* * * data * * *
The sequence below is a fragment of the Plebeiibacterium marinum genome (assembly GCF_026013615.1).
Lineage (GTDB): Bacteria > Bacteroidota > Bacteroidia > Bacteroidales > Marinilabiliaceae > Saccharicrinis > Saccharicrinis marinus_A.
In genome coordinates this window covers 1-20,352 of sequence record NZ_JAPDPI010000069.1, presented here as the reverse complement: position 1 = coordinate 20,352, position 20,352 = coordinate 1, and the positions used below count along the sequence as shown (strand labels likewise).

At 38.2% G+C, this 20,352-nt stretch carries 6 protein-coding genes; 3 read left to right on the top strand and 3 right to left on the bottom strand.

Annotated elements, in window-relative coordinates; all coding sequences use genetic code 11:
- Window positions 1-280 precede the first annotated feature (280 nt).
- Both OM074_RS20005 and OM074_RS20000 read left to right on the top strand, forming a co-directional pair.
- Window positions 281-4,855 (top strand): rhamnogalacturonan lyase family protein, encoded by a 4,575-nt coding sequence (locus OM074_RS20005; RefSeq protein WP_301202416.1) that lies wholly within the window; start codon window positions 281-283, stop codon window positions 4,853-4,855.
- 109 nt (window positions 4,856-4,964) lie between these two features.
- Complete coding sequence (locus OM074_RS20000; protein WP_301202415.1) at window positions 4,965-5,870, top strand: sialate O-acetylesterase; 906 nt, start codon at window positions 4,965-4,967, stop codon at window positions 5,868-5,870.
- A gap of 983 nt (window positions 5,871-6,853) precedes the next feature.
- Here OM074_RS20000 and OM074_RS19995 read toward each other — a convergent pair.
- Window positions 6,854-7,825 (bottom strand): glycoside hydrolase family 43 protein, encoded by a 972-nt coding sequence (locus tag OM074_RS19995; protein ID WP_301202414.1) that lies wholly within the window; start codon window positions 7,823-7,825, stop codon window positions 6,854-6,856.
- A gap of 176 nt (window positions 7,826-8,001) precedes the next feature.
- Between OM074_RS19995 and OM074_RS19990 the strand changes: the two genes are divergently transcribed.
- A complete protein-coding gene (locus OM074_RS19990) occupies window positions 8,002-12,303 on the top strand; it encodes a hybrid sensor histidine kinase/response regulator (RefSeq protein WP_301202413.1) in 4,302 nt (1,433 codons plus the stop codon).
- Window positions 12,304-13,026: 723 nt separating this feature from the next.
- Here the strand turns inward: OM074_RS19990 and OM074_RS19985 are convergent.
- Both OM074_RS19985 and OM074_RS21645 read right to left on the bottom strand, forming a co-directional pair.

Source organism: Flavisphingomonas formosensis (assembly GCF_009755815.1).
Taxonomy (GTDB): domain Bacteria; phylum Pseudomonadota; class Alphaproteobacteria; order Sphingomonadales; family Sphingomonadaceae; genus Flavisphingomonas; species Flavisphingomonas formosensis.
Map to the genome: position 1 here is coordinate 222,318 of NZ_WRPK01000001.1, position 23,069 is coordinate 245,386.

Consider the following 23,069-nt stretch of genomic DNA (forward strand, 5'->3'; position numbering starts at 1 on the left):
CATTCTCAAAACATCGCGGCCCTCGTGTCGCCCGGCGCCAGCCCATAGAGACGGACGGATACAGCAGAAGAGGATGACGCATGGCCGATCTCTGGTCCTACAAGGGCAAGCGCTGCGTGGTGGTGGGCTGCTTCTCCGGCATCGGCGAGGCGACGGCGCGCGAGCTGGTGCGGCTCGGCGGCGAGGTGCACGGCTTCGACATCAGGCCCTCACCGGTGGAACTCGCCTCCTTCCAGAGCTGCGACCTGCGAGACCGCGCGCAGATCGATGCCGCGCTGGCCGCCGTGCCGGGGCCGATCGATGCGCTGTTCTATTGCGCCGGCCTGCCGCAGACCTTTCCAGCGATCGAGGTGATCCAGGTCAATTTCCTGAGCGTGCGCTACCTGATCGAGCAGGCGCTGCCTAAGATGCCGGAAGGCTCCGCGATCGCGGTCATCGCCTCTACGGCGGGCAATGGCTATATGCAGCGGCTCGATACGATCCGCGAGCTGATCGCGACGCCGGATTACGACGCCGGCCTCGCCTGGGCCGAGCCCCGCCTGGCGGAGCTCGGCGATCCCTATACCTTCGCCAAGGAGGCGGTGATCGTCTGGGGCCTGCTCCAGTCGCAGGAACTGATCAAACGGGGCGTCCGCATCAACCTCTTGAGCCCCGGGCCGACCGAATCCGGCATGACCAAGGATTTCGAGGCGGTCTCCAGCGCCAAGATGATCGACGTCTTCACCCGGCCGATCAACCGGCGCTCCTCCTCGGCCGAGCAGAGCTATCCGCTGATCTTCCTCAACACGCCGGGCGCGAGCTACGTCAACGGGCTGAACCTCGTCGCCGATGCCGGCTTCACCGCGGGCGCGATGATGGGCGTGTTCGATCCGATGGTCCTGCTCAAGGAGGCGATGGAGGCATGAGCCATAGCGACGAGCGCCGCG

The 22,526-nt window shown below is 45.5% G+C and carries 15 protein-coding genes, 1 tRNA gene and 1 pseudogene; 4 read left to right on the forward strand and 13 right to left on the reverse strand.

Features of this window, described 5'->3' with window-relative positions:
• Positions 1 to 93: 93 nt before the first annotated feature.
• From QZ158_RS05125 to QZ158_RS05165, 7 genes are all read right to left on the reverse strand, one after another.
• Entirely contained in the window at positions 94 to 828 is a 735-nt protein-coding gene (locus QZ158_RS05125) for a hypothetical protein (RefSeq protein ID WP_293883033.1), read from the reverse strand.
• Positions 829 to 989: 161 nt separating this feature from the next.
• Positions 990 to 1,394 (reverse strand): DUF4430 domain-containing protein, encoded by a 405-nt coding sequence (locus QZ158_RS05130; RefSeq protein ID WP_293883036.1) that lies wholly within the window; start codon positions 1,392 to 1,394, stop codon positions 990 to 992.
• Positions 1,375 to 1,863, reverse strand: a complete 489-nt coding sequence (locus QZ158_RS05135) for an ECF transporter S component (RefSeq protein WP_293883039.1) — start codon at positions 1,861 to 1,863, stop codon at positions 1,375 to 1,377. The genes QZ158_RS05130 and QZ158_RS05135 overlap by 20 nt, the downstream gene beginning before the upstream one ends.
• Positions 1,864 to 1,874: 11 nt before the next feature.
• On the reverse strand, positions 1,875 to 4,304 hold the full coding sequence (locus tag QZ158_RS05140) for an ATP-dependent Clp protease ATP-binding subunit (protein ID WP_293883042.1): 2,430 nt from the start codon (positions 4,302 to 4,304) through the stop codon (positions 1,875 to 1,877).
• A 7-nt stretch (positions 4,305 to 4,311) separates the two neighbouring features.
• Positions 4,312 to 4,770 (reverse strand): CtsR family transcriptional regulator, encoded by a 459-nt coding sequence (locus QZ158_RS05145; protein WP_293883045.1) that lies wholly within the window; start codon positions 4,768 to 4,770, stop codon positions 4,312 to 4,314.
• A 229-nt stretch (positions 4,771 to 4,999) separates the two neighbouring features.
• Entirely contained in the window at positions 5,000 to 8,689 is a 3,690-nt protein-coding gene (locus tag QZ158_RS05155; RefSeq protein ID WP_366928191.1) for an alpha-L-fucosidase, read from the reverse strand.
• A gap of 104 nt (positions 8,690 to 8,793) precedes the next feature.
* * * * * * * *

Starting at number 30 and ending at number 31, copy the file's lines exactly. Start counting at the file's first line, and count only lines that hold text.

• Positions 829 to 989: 161 nt separating this feature from the next.
• Positions 990 to 1,394 (reverse strand): DUF4430 domain-containing protein, encoded by a 405-nt coding sequence (locus QZ158_RS05130; RefSeq protein ID WP_293883036.1) that lies wholly within the window; start codon positions 1,392 to 1,394, stop codon positions 990 to 992.